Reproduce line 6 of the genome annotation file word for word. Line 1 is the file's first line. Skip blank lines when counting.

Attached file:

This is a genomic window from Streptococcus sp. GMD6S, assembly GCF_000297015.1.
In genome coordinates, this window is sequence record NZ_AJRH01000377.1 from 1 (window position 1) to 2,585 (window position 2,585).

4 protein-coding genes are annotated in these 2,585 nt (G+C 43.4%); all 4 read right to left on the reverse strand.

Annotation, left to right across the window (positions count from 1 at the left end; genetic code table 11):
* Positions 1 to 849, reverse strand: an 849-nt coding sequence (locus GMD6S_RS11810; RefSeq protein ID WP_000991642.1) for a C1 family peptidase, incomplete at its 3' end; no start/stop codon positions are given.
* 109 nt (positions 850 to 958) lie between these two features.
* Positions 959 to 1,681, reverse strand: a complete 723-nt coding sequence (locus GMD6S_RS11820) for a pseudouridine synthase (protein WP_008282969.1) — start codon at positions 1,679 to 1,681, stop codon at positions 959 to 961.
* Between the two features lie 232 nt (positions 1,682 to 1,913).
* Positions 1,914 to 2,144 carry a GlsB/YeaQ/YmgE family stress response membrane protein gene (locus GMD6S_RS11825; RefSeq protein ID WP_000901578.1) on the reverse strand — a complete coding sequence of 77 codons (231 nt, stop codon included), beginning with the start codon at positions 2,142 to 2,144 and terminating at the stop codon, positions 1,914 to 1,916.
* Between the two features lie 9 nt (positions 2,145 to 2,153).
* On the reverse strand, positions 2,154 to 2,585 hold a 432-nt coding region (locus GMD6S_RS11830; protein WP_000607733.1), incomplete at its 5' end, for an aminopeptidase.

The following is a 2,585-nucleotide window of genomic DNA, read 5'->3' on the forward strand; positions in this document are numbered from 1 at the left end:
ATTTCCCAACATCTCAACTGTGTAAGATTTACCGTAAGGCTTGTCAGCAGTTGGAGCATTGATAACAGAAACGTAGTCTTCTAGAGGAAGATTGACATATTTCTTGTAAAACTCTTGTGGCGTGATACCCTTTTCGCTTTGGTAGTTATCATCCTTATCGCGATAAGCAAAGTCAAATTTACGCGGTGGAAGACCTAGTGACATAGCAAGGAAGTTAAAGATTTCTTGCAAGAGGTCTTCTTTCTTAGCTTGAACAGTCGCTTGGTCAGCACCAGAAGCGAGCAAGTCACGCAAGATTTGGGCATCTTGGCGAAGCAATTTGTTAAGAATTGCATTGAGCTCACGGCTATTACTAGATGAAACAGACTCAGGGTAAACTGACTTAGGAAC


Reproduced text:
* 109 nt (positions 850 to 958) lie between these two features.